In Ruislip, West London, engineers at HS2 Ltd who have been busy building the new high-speed railway have stumbled across the remarkable discovery that this region was once a lush, subtropical prehistoric coastline 56 million years ago. During recent excavations, a strange type of material was found 33 meters beneath Ruislip which would indicate that the area known as the Ruislip Bed once contained wooded marshes at the time of the late Paleocene epoch.
According to The Guardian, geologist Dr. Jacqueline Skipper explained that black clay was found during construction rather than the normal gravel and sand which they had expected to find.
“When we looked at it in detail, instead of the usual sand and gravel we had a black clay, which not only had bits of vegetation in it but also showed evidence of extreme weathering of what would have been sand and gravel there before. Suddenly you have got evidence that this is actually the coastline.”
Describing what this region of West London would have looked like 56 million years ago, Dr. Skipper described what would have been a paradisiacal coastline filled with beaches, swamps, and marshes.
“You have got a three-dimensional vision of what was going on. We’ve got trees, we’ve got animals living in the trees, we’ve got marshes, we’ve got swamps and we’ve got very nearby beaches.”
Britain’s prehistoric coastline discovered in west London https://t.co/JxGgTw1rSS
— Guardian Science (@guardianscience) March 16, 2018
Engineers working with HS2 have been investigating the different ground locations at 8,000 sites that are scattered between London and the West Midlands, and the area in which the black clay was found was initially discovered while workers were trying to ascertain what the ground conditions were like at the future location of the Northolt Tunnel, as Heritage Daily report.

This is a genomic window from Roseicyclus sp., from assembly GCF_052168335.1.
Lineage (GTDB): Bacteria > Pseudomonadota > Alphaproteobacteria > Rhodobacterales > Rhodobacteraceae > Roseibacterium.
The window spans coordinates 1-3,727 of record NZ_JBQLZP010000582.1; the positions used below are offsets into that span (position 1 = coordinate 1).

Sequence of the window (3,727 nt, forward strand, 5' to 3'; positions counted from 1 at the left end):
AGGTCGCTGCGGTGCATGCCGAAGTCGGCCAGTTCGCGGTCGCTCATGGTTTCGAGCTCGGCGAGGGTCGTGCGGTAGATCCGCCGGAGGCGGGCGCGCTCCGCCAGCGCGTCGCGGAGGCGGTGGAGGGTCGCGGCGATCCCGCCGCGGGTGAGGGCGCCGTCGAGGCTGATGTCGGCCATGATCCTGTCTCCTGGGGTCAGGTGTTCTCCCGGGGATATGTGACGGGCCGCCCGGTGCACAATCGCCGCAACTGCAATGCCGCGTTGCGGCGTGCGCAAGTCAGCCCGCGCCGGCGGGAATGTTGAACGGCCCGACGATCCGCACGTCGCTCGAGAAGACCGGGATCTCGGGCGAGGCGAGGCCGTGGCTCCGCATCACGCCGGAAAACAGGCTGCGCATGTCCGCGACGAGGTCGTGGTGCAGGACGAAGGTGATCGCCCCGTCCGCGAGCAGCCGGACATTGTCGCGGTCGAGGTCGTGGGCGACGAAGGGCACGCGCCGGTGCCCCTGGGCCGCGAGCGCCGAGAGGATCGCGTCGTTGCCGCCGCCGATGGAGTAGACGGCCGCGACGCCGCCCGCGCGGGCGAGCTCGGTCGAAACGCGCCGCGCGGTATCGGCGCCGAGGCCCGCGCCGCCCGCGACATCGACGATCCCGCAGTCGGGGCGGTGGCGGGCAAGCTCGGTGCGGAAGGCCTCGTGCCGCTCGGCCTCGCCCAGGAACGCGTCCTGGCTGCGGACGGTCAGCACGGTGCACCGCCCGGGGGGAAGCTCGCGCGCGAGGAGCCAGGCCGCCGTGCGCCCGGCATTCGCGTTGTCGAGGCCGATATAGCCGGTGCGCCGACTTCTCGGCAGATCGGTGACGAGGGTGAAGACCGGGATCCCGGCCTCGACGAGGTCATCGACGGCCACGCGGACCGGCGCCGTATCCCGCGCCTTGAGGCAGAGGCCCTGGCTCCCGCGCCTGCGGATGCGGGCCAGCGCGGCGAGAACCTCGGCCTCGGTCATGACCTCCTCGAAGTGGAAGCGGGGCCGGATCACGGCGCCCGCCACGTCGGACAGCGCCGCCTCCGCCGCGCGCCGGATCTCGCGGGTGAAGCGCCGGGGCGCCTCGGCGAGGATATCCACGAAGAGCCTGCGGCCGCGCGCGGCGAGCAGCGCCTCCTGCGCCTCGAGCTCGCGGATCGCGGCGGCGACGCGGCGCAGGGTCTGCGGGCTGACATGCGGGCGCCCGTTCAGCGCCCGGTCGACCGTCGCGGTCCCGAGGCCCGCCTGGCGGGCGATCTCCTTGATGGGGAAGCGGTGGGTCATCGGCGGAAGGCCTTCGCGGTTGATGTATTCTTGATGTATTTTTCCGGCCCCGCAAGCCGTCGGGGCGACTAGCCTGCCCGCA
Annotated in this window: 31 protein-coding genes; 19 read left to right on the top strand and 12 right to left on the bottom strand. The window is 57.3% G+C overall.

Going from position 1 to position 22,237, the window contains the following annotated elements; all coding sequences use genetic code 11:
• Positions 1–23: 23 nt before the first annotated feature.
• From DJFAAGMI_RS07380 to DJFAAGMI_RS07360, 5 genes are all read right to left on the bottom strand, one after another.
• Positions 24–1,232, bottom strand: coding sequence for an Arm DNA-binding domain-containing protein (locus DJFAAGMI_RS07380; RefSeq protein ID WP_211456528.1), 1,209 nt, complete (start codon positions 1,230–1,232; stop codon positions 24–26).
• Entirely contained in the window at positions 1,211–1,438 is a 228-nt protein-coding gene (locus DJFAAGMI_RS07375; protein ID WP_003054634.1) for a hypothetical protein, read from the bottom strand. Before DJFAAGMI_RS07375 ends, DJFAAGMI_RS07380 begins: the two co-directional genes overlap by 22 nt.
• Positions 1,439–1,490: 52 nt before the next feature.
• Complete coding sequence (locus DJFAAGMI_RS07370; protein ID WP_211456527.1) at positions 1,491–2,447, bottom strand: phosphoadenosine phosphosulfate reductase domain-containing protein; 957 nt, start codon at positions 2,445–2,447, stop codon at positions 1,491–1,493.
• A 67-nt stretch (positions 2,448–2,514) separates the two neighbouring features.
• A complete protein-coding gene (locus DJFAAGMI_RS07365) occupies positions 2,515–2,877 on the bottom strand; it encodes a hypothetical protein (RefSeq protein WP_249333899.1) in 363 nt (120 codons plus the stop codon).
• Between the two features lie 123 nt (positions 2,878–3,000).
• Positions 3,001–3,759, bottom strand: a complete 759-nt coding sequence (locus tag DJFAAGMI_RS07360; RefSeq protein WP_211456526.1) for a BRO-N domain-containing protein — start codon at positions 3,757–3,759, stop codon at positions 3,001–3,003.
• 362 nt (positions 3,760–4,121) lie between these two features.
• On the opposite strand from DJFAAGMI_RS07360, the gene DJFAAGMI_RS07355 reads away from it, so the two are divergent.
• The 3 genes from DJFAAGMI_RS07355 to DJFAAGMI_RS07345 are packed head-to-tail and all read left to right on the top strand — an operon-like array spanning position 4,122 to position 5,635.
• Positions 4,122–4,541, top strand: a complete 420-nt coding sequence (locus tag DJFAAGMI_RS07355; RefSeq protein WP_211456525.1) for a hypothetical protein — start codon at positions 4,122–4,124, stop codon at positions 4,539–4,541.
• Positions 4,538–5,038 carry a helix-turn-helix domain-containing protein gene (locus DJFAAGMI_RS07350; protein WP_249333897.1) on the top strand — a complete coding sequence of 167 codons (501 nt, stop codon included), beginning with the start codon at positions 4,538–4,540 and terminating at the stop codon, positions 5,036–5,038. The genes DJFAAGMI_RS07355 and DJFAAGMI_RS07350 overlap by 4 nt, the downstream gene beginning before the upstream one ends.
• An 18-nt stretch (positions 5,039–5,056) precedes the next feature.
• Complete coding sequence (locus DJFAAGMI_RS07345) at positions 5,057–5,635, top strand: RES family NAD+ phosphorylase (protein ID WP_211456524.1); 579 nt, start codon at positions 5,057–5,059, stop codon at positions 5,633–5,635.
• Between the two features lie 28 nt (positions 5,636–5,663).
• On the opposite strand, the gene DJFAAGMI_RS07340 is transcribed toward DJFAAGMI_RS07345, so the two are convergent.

The black clay was found in several different locations around Ruislip, West London, although in other areas close to where the clay was found, sand and gravel were also spotted at roughly the same depth, which would show that these areas of marshland were once part of an ancient subtropical coastline.
There would have been no polar icecaps 56 million years ago, and back then the coastline would have shifted simply due to slippage of tectonic plates. India would have been moving much closer to Eurasia at this time while the Atlantic Ocean slowly began to grow into a much more open expanse, and this would have accounted for the different fluctuations in the levels of the sea as well as the shifting position of the coastline of Britain itself.
However, the discovery of the Ruislip Bed was quite a surprise, according to Dr. Jacqueline Skipper, because in locations where you find the sea level has risen you don’t normally find sediments that are as well-preserved as they have been at this site.
“If you have sea level rise you also have a lot of storms and reworking of the previous sediments, so you don’t always get that much information.”
— Heliopan (@Heliopan1) March 16, 2018
As geologist David Entwistle attests, discovering the black clay in West London was an extremely rare find, and one which nobody would have ever expected.
“About 56 million years ago the UK was a subtropical island and the southeast of England lay on the western edge of a sea that extended eastwards at least as far as Poland. This area was a low-lying area, meaning that small changes in sea level resulted in large changes in the land covered by the sea, which, at its maximum extent, covered much of southern England.”
Entwistle also noted that considering the marsh in this area would only have been around for a brief period of time, it is nothing short of miraculous that it was even found.
“This is the first time that a deposit formed by a local densely wooded marsh of this time has been recognized in England. The woodland marsh may have only existed for a relatively short time before river deposits covered it.”
Further investigation at this site continues so that scientists can learn more about this area of Ruislip, West London, which was once the home to a 56-million-year-old subtropical coastline and marshes.